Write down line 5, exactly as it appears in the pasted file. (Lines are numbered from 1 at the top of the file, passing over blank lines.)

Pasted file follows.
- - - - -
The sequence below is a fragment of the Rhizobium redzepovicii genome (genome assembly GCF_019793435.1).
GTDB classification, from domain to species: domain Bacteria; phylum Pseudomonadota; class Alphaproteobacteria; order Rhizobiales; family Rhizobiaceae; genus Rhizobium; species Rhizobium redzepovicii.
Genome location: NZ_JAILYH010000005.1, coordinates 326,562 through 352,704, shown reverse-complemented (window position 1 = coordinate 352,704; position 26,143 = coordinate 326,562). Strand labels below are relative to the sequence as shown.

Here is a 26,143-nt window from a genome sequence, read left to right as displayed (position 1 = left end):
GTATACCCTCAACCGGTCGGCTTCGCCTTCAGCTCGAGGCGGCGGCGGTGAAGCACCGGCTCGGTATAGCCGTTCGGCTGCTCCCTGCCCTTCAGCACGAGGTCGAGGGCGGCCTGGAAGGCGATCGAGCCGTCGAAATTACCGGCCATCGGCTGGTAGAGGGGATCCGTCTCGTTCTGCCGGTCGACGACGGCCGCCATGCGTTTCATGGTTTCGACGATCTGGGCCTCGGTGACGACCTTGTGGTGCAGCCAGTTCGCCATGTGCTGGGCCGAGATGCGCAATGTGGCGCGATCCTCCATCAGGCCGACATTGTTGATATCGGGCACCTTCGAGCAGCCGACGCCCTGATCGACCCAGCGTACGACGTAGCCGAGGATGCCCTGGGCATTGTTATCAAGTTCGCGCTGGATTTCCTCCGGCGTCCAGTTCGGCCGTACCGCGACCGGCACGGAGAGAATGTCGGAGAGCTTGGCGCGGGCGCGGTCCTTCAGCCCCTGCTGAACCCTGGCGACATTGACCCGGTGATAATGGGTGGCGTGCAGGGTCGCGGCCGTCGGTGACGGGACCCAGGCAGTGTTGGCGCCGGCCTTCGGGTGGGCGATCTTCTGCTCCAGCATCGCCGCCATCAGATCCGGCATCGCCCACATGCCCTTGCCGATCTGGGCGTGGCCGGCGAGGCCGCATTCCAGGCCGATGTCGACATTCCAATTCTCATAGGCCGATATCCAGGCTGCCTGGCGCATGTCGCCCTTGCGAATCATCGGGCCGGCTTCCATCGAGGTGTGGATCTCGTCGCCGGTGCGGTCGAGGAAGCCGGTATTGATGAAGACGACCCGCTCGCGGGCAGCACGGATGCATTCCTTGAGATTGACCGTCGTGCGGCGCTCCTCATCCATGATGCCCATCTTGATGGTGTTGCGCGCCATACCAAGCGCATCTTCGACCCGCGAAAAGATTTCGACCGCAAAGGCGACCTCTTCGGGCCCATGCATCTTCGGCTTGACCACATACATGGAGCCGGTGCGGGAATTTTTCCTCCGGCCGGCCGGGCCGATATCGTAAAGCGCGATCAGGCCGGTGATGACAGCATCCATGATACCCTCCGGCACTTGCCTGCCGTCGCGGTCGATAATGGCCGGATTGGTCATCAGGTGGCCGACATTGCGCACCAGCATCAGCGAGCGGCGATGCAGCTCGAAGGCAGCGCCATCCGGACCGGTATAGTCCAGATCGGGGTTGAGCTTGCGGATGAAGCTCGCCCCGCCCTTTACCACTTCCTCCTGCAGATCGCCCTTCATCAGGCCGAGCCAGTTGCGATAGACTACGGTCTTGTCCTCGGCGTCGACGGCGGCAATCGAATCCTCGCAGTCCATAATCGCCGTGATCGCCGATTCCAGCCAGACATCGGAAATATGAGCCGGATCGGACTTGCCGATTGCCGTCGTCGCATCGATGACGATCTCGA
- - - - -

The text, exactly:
GTATACCCTCAACCGGTCGGCTTCGCCTTCAGCTCGAGGCGGCGGCGGTGAAGCACCGGCTCGGTATAGCCGTTCGGCTGCTCCCTGCCCTTCAGCACGAGGTCGAGGGCGGCCTGGAAGGCGATCGAGCCGTCGAAATTACCGGCCATCGGCTGGTAGAGGGGATCCGTCTCGTTCTGCCGGTCGACGACGGCCGCCATGCGTTTCATGGTTTCGACGATCTGGGCCTCGGTGACGACCTTGTGGTGCAGCCAGTTCGCCATGTGCTGGGCCGAGATGCGCAATGTGGCGCGATCCTCCATCAGGCCGACATTGTTGATATCGGGCACCTTCGAGCAGCCGACGCCCTGATCGACCCAGCGTACGACGTAGCCGAGGATGCCCTGGGCATTGTTATCAAGTTCGCGCTGGATTTCCTCCGGCGTCCAGTTCGGCCGTACCGCGACCGGCACGGAGAGAATGTCGGAGAGCTTGGCGCGGGCGCGGTCCTTCAGCCCCTGCTGAACCCTGGCGACATTGACCCGGTGATAATGGGTGGCGTGCAGGGTCGCGGCCGTCGGTGACGGGACCCAGGCAGTGTTGGCGCCGGCCTTCGGGTGGGCGATCTTCTGCTCCAGCATCGCCGCCATCAGATCCGGCATCGCCCACATGCCCTTGCCGATCTGGGCGTGGCCGGCGAGGCCGCATTCCAGGCCGATGTCGACATTCCAATTCTCATAGGCCGATATCCAGGCTGCCTGGCGCATGTCGCCCTTGCGAATCATCGGGCCGGCTTCCATCGAGGTGTGGATCTCGTCGCCGGTGCGGTCGAGGAAGCCGGTATTGATGAAGACGACCCGCTCGCGGGCAGCACGGATGCATTCCTTGAGATTGACCGTCGTGCGGCGCTCCTCATCCATGATGCCCATCTTGATGGTGTTGCGCGCCATACCAAGCGCATCTTCGACCCGCGAAAAGATTTCGACCGCAAAGGCGACCTCTTCGGGCCCATGCATCTTCGGCTTGACCACATACATGGAGCCGGTGCGGGAATTTTTCCTCCGGCCGGCCGGGCCGATATCGTAAAGCGCGATCAGGCCGGTGATGACAGCATCCATGATACCCTCCGGCACTTGCCTGCCGTCGCGGTCGATAATGGCCGGATTGGTCATCAGGTGGCCGACATTGCGCACCAGCATCAGCGAGCGGCGATGCAGCTCGAAGGCAGCGCCATCCGGACCGGTATAGTCCAGATCGGGGTTGAGCTTGCGGATGAAGCTCGCCCCGCCCTTTACCACTTCCTCCTGCAGATCGCCCTTCATCAGGCCGAGCCAGTTGCGATAGACTACGGTCTTGTCCTCGGCGTCGACGGCGGCAATCGAATCCTCGCAGTCCATAATCGCCGTGATCGCCGATTCCAGCCAGACATCGGAAATATGAGCCGGATCGGACTTGCCGATTGCCGTCGTCGCATCGATGACGATCTCGA